Since December, the International Center on Housing Risk at the American Enterprise Institute has been publishing its monthly National Mortgage Risk Index (NMRI). The index measures how the mortgages originated in a given month would perform if hit with a repeat of the recent financial crisis. We developed the NMRI to help inform policy makers and the public about the safety of new mortgage lending. The NMRI shows that recent mortgage loans would not perform well under stress, despite the common perception that mortgage credit is tight, with only the highest-quality borrowers able to get a loan.
A few facts show why the common view is off the mark. In recent months, fully half of the home purchase loans covered by the NMRI had a down payment of 5 percent or less. With so little money down, many recent borrowers would be underwater after only a modest decline in house prices. In addition, for nearly half of the recent home purchase loans in the index, the borrower's monthly payments on their mortgage and other debt as a share of their pre-tax income (the debt-to-income ratio, or DTI) exceeded 38 percent, the traditional threshold for acceptable payment burdens. Many borrowers with a high DTI would find it difficult to make their monthly payments if they came under even moderate economic stress such as a temporary layoff or a reduction in work hours.
In February, the index indicated that 11.6 percent of recent home purchase mortgage loans, roughly one in nine, could be expected to default under severe stress. To put this number in context, in 1990 − before the loosening of lending standards that culminated in the meltdown in the housing market – the NMRI was at about 6 percent. Thus, the current level is nearly double what would be consistent with reasonably solid underwriting standards. This is largely due to a decline in down payments and a rise in DTIs.
The Federal Housing Administration (FHA) is the prime source of this risk. In February, virtually all of the home purchase loans it guaranteed had a down payment of less than 5 percent, and one-third had a FICO credit score below 660, the demarcation line for subprime credit. In addition, two-thirds had a DTI greater than 38 percent, and even more worrisome, one in six had a DTI above 50 percent. Unlike the VA loan guarantee program, FHA does not use a residual income test to determine the borrower's ability carry such a high debt burden.
Stable housing markets depend on the preponderance of loans being low risk—ones that are unlikely to default even under stress. In February, only 43 percent of home purchase loans were rated low risk, raising serious questions about the ability of much of today’s loan production to withstand a stress event. FHA is especially vulnerable in this regard, with less than 2 percent of its recent insured loans rated as low risk.
Despite this unsafe risk profile, all of the loans covered by the NMRI meet the definition of a Qualified Mortgage (QM) set by the Consumer Financial Protection Bureau. The QM rule was intended to ensure that mortgage borrowers have the capacity to repay their loans. However, the QM rule has no required minimums for the borrower's down payment or credit score. And although it sets of maximum of 43 percent for the borrower's debt-to-income ratio, loans guaranteed by Fannie Mae, Freddie Mac, FHA, and other government agencies have broad exemptions from the DTI limit. It is clear that the QM credit box is too broad and deep to support a stable housing market.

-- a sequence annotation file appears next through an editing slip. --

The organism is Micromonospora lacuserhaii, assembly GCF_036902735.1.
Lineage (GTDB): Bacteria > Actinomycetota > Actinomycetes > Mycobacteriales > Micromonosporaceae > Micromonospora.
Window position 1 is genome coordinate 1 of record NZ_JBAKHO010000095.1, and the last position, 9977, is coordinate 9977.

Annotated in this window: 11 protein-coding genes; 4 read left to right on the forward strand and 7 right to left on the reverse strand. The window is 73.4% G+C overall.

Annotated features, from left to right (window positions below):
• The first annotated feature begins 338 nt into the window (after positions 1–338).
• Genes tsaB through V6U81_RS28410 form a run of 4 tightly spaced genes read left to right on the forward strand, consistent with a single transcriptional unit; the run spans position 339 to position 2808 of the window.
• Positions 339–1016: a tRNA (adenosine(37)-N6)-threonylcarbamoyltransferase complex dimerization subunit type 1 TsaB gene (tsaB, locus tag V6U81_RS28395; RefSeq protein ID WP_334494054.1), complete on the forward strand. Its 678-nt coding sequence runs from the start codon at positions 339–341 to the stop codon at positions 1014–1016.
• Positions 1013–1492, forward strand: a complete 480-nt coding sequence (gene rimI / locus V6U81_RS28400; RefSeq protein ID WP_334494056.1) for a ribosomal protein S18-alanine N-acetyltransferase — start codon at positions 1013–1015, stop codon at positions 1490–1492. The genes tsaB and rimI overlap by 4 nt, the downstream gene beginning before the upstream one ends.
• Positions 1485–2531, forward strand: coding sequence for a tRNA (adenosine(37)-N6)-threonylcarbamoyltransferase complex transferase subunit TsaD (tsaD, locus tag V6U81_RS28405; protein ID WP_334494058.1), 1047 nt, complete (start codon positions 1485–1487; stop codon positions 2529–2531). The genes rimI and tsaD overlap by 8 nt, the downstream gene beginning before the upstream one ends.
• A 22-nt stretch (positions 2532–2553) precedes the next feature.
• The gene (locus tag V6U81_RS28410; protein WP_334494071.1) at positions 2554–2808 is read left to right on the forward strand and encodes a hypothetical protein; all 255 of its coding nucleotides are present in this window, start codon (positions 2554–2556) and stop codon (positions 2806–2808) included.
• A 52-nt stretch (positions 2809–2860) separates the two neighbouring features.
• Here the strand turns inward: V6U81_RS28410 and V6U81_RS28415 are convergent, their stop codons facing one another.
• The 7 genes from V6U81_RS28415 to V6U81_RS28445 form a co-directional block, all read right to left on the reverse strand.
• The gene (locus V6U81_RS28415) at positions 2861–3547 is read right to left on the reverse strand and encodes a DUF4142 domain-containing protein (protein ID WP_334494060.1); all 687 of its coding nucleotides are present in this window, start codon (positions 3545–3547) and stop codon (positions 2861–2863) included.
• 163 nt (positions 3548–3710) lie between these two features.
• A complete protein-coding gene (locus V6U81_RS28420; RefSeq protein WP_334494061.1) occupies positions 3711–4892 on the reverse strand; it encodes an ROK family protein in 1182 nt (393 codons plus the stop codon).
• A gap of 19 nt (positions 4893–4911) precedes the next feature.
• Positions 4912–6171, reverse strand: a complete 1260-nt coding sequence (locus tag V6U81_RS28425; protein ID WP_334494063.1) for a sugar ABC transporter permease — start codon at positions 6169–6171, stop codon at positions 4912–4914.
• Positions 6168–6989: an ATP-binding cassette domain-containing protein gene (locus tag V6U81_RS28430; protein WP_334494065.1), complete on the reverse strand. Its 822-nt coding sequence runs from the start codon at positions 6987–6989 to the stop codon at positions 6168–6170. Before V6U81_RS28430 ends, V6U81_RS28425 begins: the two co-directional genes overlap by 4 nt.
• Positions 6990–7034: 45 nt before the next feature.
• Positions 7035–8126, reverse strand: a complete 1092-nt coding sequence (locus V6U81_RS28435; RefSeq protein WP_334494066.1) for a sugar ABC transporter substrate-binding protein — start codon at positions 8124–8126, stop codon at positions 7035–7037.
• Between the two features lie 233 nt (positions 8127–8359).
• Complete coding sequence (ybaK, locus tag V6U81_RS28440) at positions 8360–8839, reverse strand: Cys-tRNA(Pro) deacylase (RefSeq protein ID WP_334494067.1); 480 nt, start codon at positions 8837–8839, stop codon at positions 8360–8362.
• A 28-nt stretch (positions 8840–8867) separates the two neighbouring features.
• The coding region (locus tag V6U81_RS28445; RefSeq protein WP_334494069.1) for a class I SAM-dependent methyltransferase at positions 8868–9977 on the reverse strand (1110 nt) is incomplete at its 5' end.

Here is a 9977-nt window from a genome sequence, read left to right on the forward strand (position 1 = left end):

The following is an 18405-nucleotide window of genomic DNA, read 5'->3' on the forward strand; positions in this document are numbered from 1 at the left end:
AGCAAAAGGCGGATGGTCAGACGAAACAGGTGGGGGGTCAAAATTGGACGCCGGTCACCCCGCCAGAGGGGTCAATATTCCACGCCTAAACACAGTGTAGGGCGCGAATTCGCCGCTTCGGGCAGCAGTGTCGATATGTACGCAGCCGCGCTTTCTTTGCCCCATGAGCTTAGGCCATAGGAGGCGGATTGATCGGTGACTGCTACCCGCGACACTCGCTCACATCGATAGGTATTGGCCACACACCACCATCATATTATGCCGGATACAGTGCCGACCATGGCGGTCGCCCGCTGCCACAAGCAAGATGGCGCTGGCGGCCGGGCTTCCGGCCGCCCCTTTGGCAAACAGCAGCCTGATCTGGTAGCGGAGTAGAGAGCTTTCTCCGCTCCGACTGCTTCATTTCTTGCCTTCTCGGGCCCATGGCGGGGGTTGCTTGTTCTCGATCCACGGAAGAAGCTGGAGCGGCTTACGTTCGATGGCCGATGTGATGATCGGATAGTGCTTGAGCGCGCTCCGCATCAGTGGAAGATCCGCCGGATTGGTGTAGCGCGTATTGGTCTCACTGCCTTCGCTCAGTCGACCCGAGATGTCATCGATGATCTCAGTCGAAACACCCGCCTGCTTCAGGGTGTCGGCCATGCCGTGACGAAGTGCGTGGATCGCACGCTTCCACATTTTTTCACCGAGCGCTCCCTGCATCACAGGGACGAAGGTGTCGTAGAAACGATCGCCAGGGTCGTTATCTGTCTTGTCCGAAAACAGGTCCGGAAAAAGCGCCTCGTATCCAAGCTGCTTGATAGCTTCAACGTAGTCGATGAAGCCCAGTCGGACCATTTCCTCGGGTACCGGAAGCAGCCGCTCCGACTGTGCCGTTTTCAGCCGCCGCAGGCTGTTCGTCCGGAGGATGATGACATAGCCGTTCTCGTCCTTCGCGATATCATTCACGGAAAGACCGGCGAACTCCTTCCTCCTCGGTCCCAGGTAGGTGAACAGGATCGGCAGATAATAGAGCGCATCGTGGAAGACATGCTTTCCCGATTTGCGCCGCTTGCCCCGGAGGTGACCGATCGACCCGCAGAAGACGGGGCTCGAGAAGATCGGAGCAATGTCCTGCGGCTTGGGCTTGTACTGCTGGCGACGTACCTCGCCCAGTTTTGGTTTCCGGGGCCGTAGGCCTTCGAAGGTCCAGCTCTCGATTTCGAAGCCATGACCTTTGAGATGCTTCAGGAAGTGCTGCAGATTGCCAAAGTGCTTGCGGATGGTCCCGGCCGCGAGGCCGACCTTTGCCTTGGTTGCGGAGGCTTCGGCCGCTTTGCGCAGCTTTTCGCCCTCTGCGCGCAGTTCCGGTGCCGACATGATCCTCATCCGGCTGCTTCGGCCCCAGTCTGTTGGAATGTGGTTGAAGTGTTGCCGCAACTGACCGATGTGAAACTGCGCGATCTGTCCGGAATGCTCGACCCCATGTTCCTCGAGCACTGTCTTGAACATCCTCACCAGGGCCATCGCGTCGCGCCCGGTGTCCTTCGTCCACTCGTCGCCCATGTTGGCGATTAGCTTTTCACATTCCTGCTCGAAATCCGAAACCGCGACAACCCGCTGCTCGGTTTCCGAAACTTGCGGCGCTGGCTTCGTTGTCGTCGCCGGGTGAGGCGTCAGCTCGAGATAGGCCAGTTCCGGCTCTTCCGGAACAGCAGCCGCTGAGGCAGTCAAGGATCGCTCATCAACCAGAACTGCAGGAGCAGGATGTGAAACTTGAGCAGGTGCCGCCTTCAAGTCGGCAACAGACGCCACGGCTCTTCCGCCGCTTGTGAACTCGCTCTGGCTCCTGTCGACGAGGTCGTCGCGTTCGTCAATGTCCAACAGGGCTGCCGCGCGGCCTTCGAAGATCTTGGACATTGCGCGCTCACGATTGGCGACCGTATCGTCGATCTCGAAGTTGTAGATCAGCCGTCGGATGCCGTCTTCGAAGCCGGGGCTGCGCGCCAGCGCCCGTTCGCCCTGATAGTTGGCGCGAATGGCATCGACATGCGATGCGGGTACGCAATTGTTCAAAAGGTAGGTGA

QM’s illusory safety net is especially worrisome for lower-income borrowers who continue to be placed in high-risk loans they may not be able to afford. Our state-level mortgage risk indices reveal that the states with the lowest median household income, as estimated by the Census Bureau, are at or near the top of the list for mortgage risk. These states include Alabama, Arkansas, Louisiana, Mississippi, and West Virginia. The common element linking these states is their heavy reliance on FHA loans. Instead of ensuring lower-income borrowers are on a road toward homeownership based on prudent credit standards, federal housing finance policies place such borrowers on a path where once again ‘mortgage’ becomes another word for trouble.
The last financial crisis was too painful for us to repeat. Had the NMRI been available before the crisis, it would have shown that mortgage risk had been rising at an unsustainable pace for many years before 2007. And had this rising risk been transparent, borrowers would have been forewarned and lenders could have revised underwriting practices, moderating the bubble.
Federal housing policies continue to place borrowers, particularly lower-income borrowers, in harm’s way, and the Center's mortgage risk indices are shining a light on these previously opaque risks. Our mission is to provide policy makers and the general public with the information necessary to prevent a repeat of the devastating housing bubble and subsequent crash that wreaked such havoc on the economy, financial markets, and individual neighborhoods across the country.
Pinto and Oliner are co-directors of the International Center on Housing Risk at the American Enterprise Institute.